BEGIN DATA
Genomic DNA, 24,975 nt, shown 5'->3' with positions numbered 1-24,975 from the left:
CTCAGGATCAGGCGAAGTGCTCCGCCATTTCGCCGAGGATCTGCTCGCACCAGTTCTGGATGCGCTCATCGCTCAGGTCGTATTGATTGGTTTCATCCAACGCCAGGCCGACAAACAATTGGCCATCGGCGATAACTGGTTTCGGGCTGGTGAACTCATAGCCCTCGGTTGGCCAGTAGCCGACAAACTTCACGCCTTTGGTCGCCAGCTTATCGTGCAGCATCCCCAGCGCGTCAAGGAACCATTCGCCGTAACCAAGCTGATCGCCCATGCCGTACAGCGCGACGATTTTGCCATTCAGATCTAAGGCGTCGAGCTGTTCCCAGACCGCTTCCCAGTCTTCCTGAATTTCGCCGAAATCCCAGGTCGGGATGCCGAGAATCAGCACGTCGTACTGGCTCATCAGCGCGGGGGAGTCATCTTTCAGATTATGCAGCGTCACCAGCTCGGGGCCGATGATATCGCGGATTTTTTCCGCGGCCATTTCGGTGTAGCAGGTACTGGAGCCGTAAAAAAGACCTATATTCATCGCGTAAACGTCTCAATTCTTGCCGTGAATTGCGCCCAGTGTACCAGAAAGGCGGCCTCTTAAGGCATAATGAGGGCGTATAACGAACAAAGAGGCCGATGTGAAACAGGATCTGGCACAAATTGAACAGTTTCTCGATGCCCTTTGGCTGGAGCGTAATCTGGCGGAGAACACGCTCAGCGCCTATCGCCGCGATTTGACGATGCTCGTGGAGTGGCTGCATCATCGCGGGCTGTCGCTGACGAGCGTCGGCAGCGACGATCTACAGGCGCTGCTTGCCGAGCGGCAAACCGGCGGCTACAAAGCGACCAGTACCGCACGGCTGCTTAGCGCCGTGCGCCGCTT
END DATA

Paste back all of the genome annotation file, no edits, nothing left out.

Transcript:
Genomic DNA, 24,975 nt, shown 5'->3' with positions numbered 1-24,975 from the left:
CTCAGGATCAGGCGAAGTGCTCCGCCATTTCGCCGAGGATCTGCTCGCACCAGTTCTGGATGCGCTCATCGCTCAGGTCGTATTGATTGGTTTCATCCAACGCCAGGCCGACAAACAATTGGCCATCGGCGATAACTGGTTTCGGGCTGGTGAACTCATAGCCCTCGGTTGGCCAGTAGCCGACAAACTTCACGCCTTTGGTCGCCAGCTTATCGTGCAGCATCCCCAGCGCGTCAAGGAACCATTCGCCGTAACCAAGCTGATCGCCCATGCCGTACAGCGCGACGATTTTGCCATTCAGATCTAAGGCGTCGAGCTGTTCCCAGACCGCTTCCCAGTCTTCCTGAATTTCGCCGAAATCCCAGGTCGGGATGCCGAGAATCAGCACGTCGTACTGGCTCATCAGCGCGGGGGAGTCATCTTTCAGATTATGCAGCGTCACCAGCTCGGGGCCGATGATATCGCGGATTTTTTCCGCGGCCATTTCGGTGTAGCAGGTACTGGAGCCGTAAAAAAGACCTATATTCATCGCGTAAACGTCTCAATTCTTGCCGTGAATTGCGCCCAGTGTACCAGAAAGGCGGCCTCTTAAGGCATAATGAGGGCGTATAACGAACAAAGAGGCCGATGTGAAACAGGATCTGGCACAAATTGAACAGTTTCTCGATGCCCTTTGGCTGGAGCGTAATCTGGCGGAGAACACGCTCAGCGCCTATCGCCGCGATTTGACGATGCTCGTGGAGTGGCTGCATCATCGCGGGCTGTCGCTGACGAGCGTCGGCAGCGACGATCTACAGGCGCTGCTTGCCGAGCGGCAAACCGGCGGCTACAAAGCGACCAGTACCGCACGGCTGCTTAGCGCCGTGCGCCGCTT